"A New Chapter" - Light Shines Vividly Through Morning Fog, Adirondack Park, New York

This is an image that I've sat on for 2 years. I've always enjoyed looking at the RAW file and remembering that morning. The warmth and intensity of the sun blasting through the morning fog, the way the dew and spiderwebs lit up like little gemstones hidden among the forest, the smell of damp spruce and marshland. Moments like these are so simple, so common in nature, and so completely necessary to experience. I hope that I never take these moments for granted!

"A New Chapter" - Light shines vividly through morning fog in Adirondack Park, New York.

About the image: This image seems straight forward, but there is a bit going on behind the scenes. I took note of the prominent tree tops and ensured that they appeared evenly spaced, while also not coming too close to the edges of the frame where they would have given the image a truncated appearance. I also ensured that the beams of light through the fog started in the top right and shone down diagonally to the left. For the exposure, I made sure to not let the highlights of the leaves clip and blow out, and let the shadow fall wherever it wanted. I increased the contrast slightly during post processing, but otherwise did little to the image.

Techs: Canon 50D, Canon 70-200 f/4 @ 135mm. 1/40 second, f/13, ISO 100. Polarizer. Tripod.

"More Than Ghosts" - Morning Sun Reflected in the Ausable River, Adirondack Park, New York

In a way, this image is a ghost still lingering from a distant trip to the Adirondacks 2 years ago. Like a lost loved one, it will always remain with me. This was a journey of hardship and growth. Just outside Saratoga Springs at highway speed, my vehicle was struck by a tractor trailer. As I veered off the road, time stood still. I watched every bit of glass break around me like an oddly peaceful silent movie. My car rolled twice and finally came to rest. Gathering my senses, I crawled out and realized that my body was still in tact. I guess you could say that I was lucky. Determined to continue, I asked the police officer to drop me off at the local Enterprise to rent a vehicle and continue my trip. It would have been easy to go home. Hell, it would have made sense to go home. Sense, however, was the last thing I had or desired after surviving that ordeal. I wanted to live life to my fullest possibility. I wanted to connect to nature in my raw emotional state. I took nothing for granted. I grew as a photographer, and became a more patient and grateful human. In the end, I am happy that I was able to live through such an experience. It truly changed my perspective.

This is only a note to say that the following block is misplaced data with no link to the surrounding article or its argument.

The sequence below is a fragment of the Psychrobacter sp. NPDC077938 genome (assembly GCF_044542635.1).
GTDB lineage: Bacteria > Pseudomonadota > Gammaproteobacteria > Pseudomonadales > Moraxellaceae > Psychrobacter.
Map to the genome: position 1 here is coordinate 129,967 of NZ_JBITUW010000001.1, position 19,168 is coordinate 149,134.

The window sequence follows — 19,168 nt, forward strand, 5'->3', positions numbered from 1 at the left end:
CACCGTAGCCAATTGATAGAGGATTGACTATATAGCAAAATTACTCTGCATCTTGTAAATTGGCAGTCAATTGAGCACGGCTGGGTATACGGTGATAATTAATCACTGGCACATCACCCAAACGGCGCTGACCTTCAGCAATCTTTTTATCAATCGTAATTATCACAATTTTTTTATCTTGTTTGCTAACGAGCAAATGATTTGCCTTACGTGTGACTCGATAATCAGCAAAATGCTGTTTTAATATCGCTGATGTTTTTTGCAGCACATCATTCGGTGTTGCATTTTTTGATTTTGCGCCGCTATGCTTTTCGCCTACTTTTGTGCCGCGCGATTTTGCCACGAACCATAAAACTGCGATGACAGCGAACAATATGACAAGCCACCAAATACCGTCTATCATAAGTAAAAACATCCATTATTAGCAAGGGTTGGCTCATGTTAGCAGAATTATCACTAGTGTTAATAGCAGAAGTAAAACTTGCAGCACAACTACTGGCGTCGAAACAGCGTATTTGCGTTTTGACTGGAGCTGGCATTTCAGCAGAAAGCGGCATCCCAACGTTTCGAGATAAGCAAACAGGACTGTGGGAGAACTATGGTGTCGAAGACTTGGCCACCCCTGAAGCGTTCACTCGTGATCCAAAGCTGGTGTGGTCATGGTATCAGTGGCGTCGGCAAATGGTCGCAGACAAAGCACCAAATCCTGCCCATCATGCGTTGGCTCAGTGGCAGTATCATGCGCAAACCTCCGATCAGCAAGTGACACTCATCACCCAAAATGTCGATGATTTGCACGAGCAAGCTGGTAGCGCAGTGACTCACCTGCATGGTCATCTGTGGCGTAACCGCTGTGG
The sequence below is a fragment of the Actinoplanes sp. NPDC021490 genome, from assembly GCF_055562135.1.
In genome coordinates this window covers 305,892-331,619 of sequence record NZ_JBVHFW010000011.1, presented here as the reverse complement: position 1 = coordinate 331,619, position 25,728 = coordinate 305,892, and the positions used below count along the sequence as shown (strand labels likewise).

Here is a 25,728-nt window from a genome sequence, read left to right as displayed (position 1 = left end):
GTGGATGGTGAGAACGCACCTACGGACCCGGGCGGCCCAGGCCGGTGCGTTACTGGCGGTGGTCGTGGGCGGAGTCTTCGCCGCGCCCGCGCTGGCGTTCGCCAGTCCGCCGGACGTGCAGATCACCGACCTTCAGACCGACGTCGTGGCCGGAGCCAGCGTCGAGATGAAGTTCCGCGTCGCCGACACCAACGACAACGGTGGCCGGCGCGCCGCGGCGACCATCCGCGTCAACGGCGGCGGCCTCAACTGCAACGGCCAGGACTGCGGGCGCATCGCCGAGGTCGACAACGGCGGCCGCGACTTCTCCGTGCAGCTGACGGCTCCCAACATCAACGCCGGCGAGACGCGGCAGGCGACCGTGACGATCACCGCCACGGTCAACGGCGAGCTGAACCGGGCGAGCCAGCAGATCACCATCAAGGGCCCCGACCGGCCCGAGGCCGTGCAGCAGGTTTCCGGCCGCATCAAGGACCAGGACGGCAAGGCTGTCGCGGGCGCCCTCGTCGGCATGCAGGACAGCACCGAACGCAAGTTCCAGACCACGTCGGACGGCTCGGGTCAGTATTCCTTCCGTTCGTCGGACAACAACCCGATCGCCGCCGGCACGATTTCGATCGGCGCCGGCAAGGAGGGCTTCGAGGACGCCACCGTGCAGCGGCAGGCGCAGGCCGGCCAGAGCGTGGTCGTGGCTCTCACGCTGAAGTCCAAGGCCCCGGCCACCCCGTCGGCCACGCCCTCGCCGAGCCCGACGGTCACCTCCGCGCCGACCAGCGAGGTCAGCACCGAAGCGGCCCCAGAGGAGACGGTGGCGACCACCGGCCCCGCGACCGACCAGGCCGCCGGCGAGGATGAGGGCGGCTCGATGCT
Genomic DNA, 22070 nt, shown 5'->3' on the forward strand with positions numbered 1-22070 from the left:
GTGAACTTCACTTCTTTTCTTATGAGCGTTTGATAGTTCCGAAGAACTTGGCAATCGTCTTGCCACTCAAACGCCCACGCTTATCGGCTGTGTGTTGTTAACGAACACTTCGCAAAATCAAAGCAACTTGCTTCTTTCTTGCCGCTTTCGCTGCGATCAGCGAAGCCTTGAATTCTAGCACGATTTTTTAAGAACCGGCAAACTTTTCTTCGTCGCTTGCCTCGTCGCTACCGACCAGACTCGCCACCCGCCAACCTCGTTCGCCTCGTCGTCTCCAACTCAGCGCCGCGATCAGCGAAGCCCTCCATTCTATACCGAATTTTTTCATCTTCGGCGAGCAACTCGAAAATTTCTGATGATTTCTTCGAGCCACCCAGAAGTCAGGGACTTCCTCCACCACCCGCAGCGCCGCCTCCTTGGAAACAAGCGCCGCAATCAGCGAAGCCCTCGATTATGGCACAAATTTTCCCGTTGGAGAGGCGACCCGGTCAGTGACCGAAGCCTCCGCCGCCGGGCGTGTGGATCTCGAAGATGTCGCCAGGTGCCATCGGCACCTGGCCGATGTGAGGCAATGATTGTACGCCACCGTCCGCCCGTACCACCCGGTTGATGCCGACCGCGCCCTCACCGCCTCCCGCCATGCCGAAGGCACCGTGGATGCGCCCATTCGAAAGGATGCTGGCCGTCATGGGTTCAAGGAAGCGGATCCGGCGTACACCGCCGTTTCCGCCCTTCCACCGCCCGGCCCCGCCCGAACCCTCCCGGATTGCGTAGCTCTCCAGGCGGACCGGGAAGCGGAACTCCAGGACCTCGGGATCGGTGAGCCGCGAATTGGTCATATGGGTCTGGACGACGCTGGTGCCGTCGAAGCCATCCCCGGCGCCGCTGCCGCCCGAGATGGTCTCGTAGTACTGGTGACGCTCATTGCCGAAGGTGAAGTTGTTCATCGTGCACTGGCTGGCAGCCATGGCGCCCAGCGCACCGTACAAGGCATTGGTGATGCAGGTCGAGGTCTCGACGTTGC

"More Than Ghosts" - Morning sun reflected in the Ausable River. Adirondack Park, New York.

Techs: Canon 50D, 70-200 f/4 @ 70mm. 1.3 seconds, f/16, ISO 200. Polarizer. Tripod.

"Weary Eyes, Opened Wide" - Sunrise overlooking the High Peaks of the Adirondacks, New York

"One last cast". That's what my uncle Bruce would say when we were out fishing on his boat. That one sentence symbolized his passion for fishing as well as a desire to always keep trying. Sometimes, we would make 20 "last casts". And guess what? During those last casts, we sometimes even caught a fish! Trying just that let us achieve our goal. In photography, too, pushing just a little harder or staying right up until you need to leave is always worthwhile. When I created this image, I had already spent a week in the Adirondacks and to be completely honest, I was exhausted! I was contemplating leaving the night before, but decided to stick around for one for morning. Boy, am I glad that I did. While overlooking this lovely stream meandering through a marsh, leading eventually towards the High Peaks themselves, the sky lit up with gorgeous rays of warm light. Next time you are out on a trip and want to call it quits, try to remember this lesson for yourselves. It isn't always easy, but it's always worth it. Make one last cast.

"Weary Eyes, Opened Wide" - Sunrise over a marsh overlooking the High Peaks. Adirondack Park, New York.

Techs: Canon 50D, Canon 10-22 @ 19mm. 1 second, f/11, ISO 100. Polarizer. Tripod.